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Taking the “Public” Out of Public Hearing

Tuesday I ran down to City Hall to catch the 5:30pm public hearing on Mayor Byron Brown’s proposed 2008-2009 budget. This is not a particularly popular pastime, I know; usually only a half dozen or so of the “public” attend and address the Common Council, department heads, etc. to make known their concerns about the city’s spending habits.

I arrived at 5:40 and found every door to City Hall locked. Seriously. This sucks, I thought. Then: But at least its’s fodder for a column.

So I hung around, peering in the door, ringing the bell that surely does not work, waiting for someone to leave. At about 5:45pm I was joined by a news crew from Channel 4. We tried calling people we knew inside, but everyone was gone for the day — or in Council Chambers, attending the “public” hearing that the public was unable to attend, because all the doors were locked.

At about 5:50pm, Inspections, Permits and Economic Development Commissioner Rich Tobe exited the building but let the door close behind him before I could shout out to hold it open. “Sorry, I can’t get back in now,” he said. I told him I was trying to attend a public hearing up in Council Chambers. He agreed that locking the doors on the evening of such a hearing was curious. But not, he thought, unusual.

Nor did Deputy Mayor Steve Casey seem to consider it strange that the doors were locked, as the Channel 4 team and I raced to the elevators at 6pm, when we finally slipped in the door behind an exiting bureaucrat. “Hurry up,” he said, “it’s just about over.”

Right he was: In the absence of any “public” in the public hearing, the Council had rolled two hearings into one and wrapped the whole thing up by 6:10pm. Exactly one person had signed up to speak. Everyone in Council Chambers was on the public payroll.

Afterward, Delaware District Councilmember Mike LoCurto summed up the hearing for me: a whole lot of nothing. He too was unsurprised to learn the doors had been locked. They had been locked during the previous day’s public hearing as well, he said.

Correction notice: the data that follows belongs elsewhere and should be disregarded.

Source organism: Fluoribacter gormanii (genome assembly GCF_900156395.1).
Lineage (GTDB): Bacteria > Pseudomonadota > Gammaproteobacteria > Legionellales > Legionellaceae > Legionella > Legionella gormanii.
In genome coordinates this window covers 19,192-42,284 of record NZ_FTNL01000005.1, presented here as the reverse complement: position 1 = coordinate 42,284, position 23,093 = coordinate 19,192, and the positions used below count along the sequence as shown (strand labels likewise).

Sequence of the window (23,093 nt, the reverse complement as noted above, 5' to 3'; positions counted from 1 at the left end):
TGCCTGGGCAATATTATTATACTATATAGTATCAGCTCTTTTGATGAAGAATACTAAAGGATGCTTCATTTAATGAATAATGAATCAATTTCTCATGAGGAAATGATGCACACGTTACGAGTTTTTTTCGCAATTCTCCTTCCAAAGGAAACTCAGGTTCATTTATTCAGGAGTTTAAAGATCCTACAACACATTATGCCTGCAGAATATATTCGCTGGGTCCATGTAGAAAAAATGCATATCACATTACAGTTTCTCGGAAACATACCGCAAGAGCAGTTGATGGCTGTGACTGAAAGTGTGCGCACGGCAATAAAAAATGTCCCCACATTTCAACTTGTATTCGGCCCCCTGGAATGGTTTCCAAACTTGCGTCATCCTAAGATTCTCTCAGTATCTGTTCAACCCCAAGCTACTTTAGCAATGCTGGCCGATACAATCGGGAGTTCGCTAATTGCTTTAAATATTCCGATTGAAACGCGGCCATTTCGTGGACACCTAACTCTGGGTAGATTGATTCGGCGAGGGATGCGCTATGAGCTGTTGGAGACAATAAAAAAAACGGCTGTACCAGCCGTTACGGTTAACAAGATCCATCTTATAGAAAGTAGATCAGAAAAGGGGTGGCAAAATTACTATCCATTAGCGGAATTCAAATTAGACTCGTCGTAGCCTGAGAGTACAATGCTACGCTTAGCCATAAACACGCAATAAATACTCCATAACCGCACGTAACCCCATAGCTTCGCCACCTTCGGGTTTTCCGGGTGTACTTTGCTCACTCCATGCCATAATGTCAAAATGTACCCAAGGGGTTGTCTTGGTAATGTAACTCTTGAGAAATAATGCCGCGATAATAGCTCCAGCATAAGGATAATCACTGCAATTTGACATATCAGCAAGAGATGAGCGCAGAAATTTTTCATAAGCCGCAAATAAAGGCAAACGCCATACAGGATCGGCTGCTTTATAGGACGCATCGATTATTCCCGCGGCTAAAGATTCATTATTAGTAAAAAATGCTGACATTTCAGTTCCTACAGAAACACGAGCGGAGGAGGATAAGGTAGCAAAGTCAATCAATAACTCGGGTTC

• Jake

    Small town government can also be persistent with their door-locking. The lawyer I used for my house closing was ousted from his position as town attorney in Medina, NY last year after a vote during a town hall meeting that was supposed to be public. Instead, the meeting was held behind closed doors, with half the village pounding to get in.

  • Logan One

    This is typical of Buffalo, no interest in hearing from the people who the City constantly rips off. If there was any justice, the state and federal governments would stop the City from spending money until real democratic reform could be adopted. Of course, the control board should be authorized to force the City to listen to its citizens.

    Taxation without representation, this is the stuff tea parties were made of in Boston over 200 years ago. What a fraud, Buffalo is a currupt mess and people like Tobe should be kicked out of their appointed positions for not giving a dam about democratic processes. Mayor Brown isn’t what we thought he would be. He should do the right thing and fix this mess. We didn’t elect him to take away our rights.

    This is not how legitimate cities run, this is how democracy is done in Russia, India, and other currupt regimes.

  • TM

    When will the people wake up and realize that we are not living in a constitutional republic anymore. We are living under corporate fascism. Wake up.

  • Dear Geffy,
    I just called out your hypocritical white librul ass on buffalopundit. YOUR upset about being ignored?!

    Get Real…

  • “LOCKED – OUT”

    Visit the following websites and see how Town of New Hartford, New York elected officials kept out a civic minded organization.

    website: and

    These town officials were attempting to deflect criticism using threats of the District Attorney, etc.

    Is this what this Country has come to?